I'm trying to use blender to test the probabilities associated with different faces of non-cubic dice (some of you may even know why). I've already written a python script that randomly sets the objects position, rotation, initial linear velocity and initial angular velocity, then bakes the physics and jumps to a frame where the shape is likely in a settled position. The problem is that the rotation data at this frame seems to be the same as the frame right before the physics engine took over. It looks like the physics engine doesn't operate directly on object transformations. Is there a way to get this rotation information from python? Right now I can't even seem to find it in the UI.
To be able to read out transformation values from rigid body physics simulations, those simulations need to be baked to keyframes. Baking the Physics from the Physics tab is not enough. Find the Bake to Keyframes button here:
From Python you can access the function via this operator:
You will be asked to enter a framerange when using the interactive operator:
Again, in Python you can use these keyword arguments to achieve the same thing:
bpy.ops.rigidbody.bake_to_keyframes(frame_start=1, frame_end=250, step=1)
Before baking, you should set the rotation mode to either Quarternions or Euler, depending on what you need to read out later. After baking, you can see the generated keyframes in the Timeline:
Here are two comparison screenshots after the baking process, the first one is at frame 1, the other one at frame 250:
There's a fairly simple way to get the transformations of an object under a physics simulation without baking (which also applies to other situations such as parent-child relationships, constraints, etc).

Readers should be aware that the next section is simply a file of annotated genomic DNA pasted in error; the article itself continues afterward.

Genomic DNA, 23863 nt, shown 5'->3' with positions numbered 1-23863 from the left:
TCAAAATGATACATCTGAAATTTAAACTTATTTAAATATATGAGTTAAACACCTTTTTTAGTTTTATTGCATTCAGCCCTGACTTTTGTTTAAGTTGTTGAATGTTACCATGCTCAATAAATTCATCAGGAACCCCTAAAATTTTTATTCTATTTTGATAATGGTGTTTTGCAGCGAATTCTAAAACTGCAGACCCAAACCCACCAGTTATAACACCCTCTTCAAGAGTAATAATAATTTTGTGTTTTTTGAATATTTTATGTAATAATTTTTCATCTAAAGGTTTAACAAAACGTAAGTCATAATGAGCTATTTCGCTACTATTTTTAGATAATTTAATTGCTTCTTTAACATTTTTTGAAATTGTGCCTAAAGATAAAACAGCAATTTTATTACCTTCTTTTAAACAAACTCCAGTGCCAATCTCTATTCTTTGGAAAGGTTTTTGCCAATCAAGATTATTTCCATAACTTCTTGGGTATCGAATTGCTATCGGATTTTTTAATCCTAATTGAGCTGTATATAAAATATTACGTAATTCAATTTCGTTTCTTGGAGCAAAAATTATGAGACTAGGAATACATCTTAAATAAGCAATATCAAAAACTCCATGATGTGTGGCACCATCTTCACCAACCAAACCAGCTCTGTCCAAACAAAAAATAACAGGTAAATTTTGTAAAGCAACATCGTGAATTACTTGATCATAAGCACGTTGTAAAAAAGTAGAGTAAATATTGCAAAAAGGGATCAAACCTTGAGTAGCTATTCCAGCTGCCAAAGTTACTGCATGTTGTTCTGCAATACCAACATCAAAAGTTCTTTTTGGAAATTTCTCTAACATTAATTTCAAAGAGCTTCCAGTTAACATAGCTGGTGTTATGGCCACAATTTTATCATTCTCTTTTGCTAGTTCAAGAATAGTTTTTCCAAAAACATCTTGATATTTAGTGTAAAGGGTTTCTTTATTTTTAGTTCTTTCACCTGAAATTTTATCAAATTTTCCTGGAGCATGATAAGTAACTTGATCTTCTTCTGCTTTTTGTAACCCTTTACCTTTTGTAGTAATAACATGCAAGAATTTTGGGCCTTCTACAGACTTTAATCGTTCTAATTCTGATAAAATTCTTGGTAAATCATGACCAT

To do this you simply need to access the object's world matrix property. Here are some examples you can test through the interactive python console:
# Accessing through the location property will give the initial value before the simulation starts >>> C.object.location Vector((0.0, 0.0, 14.47101879119873)) # The world matrix though gives the real, simulated location >>> C.object.matrix_world.to_translation() Vector((0.5996798276901245, 1.5040934085845947, 1.7373782396316528)) # Same goes for rotation >>> [ degrees(a) for a in C.object.rotation_euler ] [0.0, 0.0, 0.0] >>> [ degrees(a) for a in C.object.matrix_world.to_euler() ] [176.1907675277052, -11.192468775907107, -74.38630617504491] # To access quaternion rotation values, simply use "to_quaternion" >>> C.object.matrix_world.to_quaternion() Quaternion((0.17901940643787384, -0.7067779302597046, 0.6757702231407166, -0.10840550810098648))
You can also add an app handler that calculates and prints the simulated location and rotation after every frame change:
import bpy from math import degrees def print_simulated_loc_rot( scene ): C = bpy.context o = C.object simulated_loc = o.matrix_world.to_translation() simulated_rot = o.matrix_world.to_euler() sim_rot_degrees = [ degrees(v) for v in simulated_rot ] print_friendly_loc = [ round( v, 2 ) for v in simulated_loc ] print_friendly_rot = [ round( v, 2 ) for v in sim_rot_degrees ] print( "Location: ", print_friendly_loc ) print( "Rotation: ", print_friendly_rot ) bpy.app.handlers.frame_change_post.append( print_simulated_loc_rot )